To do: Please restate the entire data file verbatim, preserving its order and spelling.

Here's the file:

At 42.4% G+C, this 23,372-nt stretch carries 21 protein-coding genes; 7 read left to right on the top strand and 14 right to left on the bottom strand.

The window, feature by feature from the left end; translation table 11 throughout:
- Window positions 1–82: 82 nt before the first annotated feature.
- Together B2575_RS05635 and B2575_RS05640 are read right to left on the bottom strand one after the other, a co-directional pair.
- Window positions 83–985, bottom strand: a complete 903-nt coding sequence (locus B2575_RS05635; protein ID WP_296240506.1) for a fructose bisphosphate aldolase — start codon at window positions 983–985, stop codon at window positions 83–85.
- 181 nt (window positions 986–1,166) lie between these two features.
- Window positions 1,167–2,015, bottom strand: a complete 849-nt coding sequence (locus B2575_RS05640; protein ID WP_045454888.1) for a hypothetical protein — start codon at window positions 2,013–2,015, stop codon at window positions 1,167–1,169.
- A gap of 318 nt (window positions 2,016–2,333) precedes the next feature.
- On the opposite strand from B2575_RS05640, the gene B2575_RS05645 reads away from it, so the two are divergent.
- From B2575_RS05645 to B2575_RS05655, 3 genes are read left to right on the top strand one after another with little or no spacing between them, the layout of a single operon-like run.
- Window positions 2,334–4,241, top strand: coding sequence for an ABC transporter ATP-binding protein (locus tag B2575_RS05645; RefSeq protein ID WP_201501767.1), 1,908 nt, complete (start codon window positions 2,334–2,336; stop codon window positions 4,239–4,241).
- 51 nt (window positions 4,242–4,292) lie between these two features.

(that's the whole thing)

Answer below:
At 42.4% G+C, this 23,372-nt stretch carries 21 protein-coding genes; 7 read left to right on the top strand and 14 right to left on the bottom strand.

The window, feature by feature from the left end; translation table 11 throughout:
- Window positions 1–82: 82 nt before the first annotated feature.
- Together B2575_RS05635 and B2575_RS05640 are read right to left on the bottom strand one after the other, a co-directional pair.
- Window positions 83–985, bottom strand: a complete 903-nt coding sequence (locus B2575_RS05635; protein ID WP_296240506.1) for a fructose bisphosphate aldolase — start codon at window positions 983–985, stop codon at window positions 83–85.
- 181 nt (window positions 986–1,166) lie between these two features.
- Window positions 1,167–2,015, bottom strand: a complete 849-nt coding sequence (locus B2575_RS05640; protein ID WP_045454888.1) for a hypothetical protein — start codon at window positions 2,013–2,015, stop codon at window positions 1,167–1,169.
- A gap of 318 nt (window positions 2,016–2,333) precedes the next feature.
- On the opposite strand from B2575_RS05640, the gene B2575_RS05645 reads away from it, so the two are divergent.
- From B2575_RS05645 to B2575_RS05655, 3 genes are read left to right on the top strand one after another with little or no spacing between them, the layout of a single operon-like run.
- Window positions 2,334–4,241, top strand: coding sequence for an ABC transporter ATP-binding protein (locus tag B2575_RS05645; RefSeq protein ID WP_201501767.1), 1,908 nt, complete (start codon window positions 2,334–2,336; stop codon window positions 4,239–4,241).
- 51 nt (window positions 4,242–4,292) lie between these two features.